If you’re in that latter group, you’ve got some cramming to do. Regardless of whether you go the gun club or someone’s pasture, concentrate on these three things: head on the stock, eye on the target, match the target’s speed. The two biggest errors most shooters make are looking at the bead, not the bird, and moving the gun way too fast. However much or little you practice—and I’d say a couple of shorter, 75-round practices are better than one marathon session—think about focusing on the target and matching the speed of the target with your swing. Remember, too, that if your head isn’t on the gun, it won’t shoot where you look.

hunter and dog in a field
Opening day of dove season can be hot. Keep your dog hydrated during the hunt. Flikr/Florida Fish and Wildlife

6. Scout for the Best Dove Fields

The days leading up to the opener are the best time to scout. Doves find new places to feed quickly, and conditions on the landscape change as food plots are mowed and crop fields are cut. Look for water, too, especially in arid places, and plan a waterhole hunt.

Spotting doves on wires or in dead trees in the morning or afternoon is the easiest way to find birds. My rule of thumb when scouting for a dove field is that 10 doves on the wires are the minimum I want to see—and 20 doves is close to a sure thing. If you see more than 20 birds, it’s going to be a big day.

Once you find a field—or if you’re hunting a managed private or public field—watch it. See where doves stage, and where they enter the field. Often it will be past some landmark, like a gap in the trees, or maybe by a tall tree. And, if there’s a tree in the middle of the field, it may well attract birds. Figure out where the flight line is and plan to get under it.

7. Kill Your Alarm Clock

There are two ways to deal with opening morning crowds on public fields: Get there early, or sleep in. I have tried getting there early, reaching the field an hour before anyone else and warding off other hunters with my flashlight—only to be overrun five minutes before shooting time. Now I sleep in and let the early morning shift shoot their limits and leave. I’ll get to the field about the crack of 10 a.m. and usually have the field to myself. The action is slow, but I can peck away at doves until 3 p.m. and leave with a limit before the afternoon shift arrives.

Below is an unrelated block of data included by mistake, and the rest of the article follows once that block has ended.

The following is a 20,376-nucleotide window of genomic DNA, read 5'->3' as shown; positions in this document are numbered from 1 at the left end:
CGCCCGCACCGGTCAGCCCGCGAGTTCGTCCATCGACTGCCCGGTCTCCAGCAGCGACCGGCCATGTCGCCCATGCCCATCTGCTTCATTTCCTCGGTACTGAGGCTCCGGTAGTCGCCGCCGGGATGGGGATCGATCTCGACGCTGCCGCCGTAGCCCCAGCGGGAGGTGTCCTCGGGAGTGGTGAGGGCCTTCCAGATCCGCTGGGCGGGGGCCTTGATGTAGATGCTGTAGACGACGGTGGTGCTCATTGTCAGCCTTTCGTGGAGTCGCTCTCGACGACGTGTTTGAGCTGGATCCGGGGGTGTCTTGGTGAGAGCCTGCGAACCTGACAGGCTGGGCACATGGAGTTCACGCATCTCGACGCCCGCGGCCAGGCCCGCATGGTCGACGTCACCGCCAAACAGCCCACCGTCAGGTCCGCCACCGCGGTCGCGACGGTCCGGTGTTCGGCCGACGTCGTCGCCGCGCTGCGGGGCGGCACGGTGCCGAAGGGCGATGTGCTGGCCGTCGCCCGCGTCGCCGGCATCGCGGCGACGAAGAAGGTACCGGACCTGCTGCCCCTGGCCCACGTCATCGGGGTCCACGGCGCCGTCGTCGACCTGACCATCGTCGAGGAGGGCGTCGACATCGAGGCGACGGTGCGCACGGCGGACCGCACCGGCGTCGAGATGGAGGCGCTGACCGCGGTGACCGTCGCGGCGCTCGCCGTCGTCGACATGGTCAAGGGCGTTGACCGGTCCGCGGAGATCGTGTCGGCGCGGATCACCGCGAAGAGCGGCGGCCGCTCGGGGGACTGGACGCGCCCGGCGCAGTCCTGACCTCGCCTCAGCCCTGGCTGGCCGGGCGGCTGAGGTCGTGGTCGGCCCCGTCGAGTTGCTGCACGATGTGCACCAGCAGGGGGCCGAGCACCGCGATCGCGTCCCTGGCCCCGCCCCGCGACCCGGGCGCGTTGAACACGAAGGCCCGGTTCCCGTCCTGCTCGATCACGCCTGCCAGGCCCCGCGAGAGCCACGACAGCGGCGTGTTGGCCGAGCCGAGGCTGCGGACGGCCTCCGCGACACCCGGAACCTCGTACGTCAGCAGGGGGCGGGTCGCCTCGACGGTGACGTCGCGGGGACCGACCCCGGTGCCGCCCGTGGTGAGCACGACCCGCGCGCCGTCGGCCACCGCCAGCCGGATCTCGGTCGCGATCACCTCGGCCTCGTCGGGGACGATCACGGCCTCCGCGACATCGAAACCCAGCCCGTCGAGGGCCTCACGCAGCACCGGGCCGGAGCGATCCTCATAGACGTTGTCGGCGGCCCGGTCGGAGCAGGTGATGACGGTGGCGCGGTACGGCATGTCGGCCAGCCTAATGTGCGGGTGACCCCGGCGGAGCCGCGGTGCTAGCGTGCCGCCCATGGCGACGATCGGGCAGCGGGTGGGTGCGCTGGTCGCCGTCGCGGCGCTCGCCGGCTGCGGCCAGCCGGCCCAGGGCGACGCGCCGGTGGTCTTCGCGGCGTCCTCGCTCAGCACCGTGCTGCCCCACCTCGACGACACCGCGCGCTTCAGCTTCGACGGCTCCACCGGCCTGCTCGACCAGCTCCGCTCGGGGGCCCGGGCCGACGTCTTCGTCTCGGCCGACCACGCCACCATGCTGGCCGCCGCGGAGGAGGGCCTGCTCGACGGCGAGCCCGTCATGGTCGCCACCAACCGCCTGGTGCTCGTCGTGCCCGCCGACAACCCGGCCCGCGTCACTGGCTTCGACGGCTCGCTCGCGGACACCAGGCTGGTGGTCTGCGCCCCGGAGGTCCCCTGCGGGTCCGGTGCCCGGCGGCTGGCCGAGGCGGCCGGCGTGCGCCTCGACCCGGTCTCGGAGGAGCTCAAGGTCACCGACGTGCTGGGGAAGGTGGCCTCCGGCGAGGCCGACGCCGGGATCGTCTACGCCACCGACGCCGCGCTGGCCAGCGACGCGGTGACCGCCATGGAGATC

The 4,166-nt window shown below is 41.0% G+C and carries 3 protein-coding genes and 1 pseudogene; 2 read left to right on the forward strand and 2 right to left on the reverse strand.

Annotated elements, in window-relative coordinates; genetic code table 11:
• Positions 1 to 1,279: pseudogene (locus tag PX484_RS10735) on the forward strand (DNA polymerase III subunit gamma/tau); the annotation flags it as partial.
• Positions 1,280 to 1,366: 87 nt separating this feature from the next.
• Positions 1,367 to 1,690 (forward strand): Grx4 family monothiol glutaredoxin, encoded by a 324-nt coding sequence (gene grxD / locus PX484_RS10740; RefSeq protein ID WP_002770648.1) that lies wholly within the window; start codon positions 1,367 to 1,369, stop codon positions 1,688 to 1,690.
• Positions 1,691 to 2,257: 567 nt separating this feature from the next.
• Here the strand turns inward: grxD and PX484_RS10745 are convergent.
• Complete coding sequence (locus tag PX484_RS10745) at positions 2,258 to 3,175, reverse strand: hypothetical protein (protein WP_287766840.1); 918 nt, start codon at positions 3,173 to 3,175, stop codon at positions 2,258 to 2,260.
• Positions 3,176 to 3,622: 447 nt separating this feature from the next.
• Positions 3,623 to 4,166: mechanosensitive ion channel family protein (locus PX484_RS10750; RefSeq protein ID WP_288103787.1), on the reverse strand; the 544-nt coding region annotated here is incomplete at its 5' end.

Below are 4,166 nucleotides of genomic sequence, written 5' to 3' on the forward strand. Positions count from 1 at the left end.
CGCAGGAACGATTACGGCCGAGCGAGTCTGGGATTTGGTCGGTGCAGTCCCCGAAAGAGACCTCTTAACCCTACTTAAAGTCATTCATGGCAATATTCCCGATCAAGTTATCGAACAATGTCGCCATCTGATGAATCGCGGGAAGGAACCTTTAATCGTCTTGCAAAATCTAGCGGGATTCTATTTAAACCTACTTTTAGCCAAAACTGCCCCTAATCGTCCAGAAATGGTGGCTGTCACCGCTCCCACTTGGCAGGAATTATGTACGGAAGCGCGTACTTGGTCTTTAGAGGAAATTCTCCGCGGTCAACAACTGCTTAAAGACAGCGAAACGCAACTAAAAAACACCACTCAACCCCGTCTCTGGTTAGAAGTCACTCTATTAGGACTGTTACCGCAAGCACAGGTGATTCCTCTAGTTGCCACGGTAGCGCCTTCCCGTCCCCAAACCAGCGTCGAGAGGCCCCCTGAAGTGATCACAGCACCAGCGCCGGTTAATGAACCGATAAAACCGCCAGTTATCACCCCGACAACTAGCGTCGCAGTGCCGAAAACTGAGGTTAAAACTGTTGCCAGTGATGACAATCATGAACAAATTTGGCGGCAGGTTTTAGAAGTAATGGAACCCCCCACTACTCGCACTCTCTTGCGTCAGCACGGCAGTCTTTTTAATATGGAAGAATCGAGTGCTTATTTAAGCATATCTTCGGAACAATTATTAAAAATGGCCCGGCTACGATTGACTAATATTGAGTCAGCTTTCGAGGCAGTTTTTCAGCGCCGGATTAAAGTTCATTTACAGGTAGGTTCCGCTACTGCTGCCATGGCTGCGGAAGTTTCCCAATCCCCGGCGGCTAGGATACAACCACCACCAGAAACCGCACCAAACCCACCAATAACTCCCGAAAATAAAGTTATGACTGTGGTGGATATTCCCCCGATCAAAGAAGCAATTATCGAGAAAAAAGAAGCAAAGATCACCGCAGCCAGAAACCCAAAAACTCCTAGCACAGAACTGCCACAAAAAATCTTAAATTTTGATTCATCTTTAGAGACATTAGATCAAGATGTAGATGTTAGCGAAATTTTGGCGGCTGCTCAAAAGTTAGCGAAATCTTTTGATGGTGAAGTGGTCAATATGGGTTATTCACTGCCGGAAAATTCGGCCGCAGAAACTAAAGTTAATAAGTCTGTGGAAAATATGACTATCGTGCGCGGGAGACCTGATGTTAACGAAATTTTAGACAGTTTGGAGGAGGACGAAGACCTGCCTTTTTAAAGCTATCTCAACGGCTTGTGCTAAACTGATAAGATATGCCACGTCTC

8. Pick Your Shots Wisely

It’s tempting to cut loose on opening day and shoot at everything that flies by, but try to be a little picky about shot selection. Doves are hard to find even in nearly-bare fields, so skip the long shots, and pass up doubles unless they are so close you can’t fail to find both birds.

At the same time, don’t be stingy with your ammunition; it is opening day after all. Just remember that time spent looking for downed doves is time you aren’t spending shooting at flying doves. Let doves get close enough that you can see some detail on them, and remind yourself that if you pass up a shot, another dove should be along in a minute or two.

9. Be Safe

Anytime people with guns surround a field, there’s a chance of an accident. The most important safety rule in a crowded field is to be sure you’re shooting up, and not across the field where people or dogs may be out retrieving. Spinning-wing decoys, much as I love them for dove hunting, don’t belong in a crowded field, as they can bring birds in too low for safe shots.

If you bring more than one gun, it’s safest to stick to one gauge so you don’t mix ammunition. Shoot no shot larger than lead 7 ½ or steel 6, and wear shotproof glasses. Don’t leave loaded guns on the ground if there are dogs present. And, speaking of dogs, keep them hydrated and in the shade, and watch carefully for signs of heat stress—disorientation, wobbly legs, dilated eyes, heavy panting—and either take a break and go find a pond or creek for the dog to jump in, or spray the dog with water or cool it with ice. Or, leave the dog home on opening day and enjoy yourself without worry. There will be plenty of cooler days in the dove field to come.